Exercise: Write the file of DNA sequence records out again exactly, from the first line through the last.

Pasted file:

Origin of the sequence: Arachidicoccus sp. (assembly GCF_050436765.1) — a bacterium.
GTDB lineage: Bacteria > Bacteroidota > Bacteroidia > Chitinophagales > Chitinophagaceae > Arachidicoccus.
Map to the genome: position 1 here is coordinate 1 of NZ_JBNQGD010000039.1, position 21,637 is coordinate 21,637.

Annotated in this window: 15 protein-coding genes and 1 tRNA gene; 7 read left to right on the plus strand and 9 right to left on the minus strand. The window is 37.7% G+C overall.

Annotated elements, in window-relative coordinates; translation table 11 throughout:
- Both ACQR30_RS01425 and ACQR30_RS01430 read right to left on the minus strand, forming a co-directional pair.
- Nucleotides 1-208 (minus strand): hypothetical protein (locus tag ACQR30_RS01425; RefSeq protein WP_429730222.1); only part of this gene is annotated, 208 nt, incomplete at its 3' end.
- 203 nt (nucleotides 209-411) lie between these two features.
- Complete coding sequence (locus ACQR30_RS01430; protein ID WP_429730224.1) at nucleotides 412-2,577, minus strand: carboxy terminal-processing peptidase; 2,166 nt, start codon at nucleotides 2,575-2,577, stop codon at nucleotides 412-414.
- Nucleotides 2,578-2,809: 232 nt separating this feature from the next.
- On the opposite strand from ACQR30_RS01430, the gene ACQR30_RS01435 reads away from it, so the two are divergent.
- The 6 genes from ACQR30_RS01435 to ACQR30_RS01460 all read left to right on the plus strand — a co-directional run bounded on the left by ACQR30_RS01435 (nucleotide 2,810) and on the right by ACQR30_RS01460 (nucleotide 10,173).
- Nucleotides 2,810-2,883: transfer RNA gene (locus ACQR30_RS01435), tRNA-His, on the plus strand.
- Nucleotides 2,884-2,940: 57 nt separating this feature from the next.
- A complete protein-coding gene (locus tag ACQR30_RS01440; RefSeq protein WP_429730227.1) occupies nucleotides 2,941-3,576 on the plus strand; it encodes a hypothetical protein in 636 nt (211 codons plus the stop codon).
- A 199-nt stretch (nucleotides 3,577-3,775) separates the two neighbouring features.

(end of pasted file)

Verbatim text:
Origin of the sequence: Arachidicoccus sp. (assembly GCF_050436765.1) — a bacterium.
GTDB lineage: Bacteria > Bacteroidota > Bacteroidia > Chitinophagales > Chitinophagaceae > Arachidicoccus.
Map to the genome: position 1 here is coordinate 1 of NZ_JBNQGD010000039.1, position 21,637 is coordinate 21,637.

Annotated in this window: 15 protein-coding genes and 1 tRNA gene; 7 read left to right on the plus strand and 9 right to left on the minus strand. The window is 37.7% G+C overall.

Annotated elements, in window-relative coordinates; translation table 11 throughout:
- Both ACQR30_RS01425 and ACQR30_RS01430 read right to left on the minus strand, forming a co-directional pair.
- Nucleotides 1-208 (minus strand): hypothetical protein (locus tag ACQR30_RS01425; RefSeq protein WP_429730222.1); only part of this gene is annotated, 208 nt, incomplete at its 3' end.
- 203 nt (nucleotides 209-411) lie between these two features.
- Complete coding sequence (locus ACQR30_RS01430; protein ID WP_429730224.1) at nucleotides 412-2,577, minus strand: carboxy terminal-processing peptidase; 2,166 nt, start codon at nucleotides 2,575-2,577, stop codon at nucleotides 412-414.
- Nucleotides 2,578-2,809: 232 nt separating this feature from the next.
- On the opposite strand from ACQR30_RS01430, the gene ACQR30_RS01435 reads away from it, so the two are divergent.
- The 6 genes from ACQR30_RS01435 to ACQR30_RS01460 all read left to right on the plus strand — a co-directional run bounded on the left by ACQR30_RS01435 (nucleotide 2,810) and on the right by ACQR30_RS01460 (nucleotide 10,173).
- Nucleotides 2,810-2,883: transfer RNA gene (locus ACQR30_RS01435), tRNA-His, on the plus strand.
- Nucleotides 2,884-2,940: 57 nt separating this feature from the next.
- A complete protein-coding gene (locus tag ACQR30_RS01440; RefSeq protein WP_429730227.1) occupies nucleotides 2,941-3,576 on the plus strand; it encodes a hypothetical protein in 636 nt (211 codons plus the stop codon).
- A 199-nt stretch (nucleotides 3,577-3,775) separates the two neighbouring features.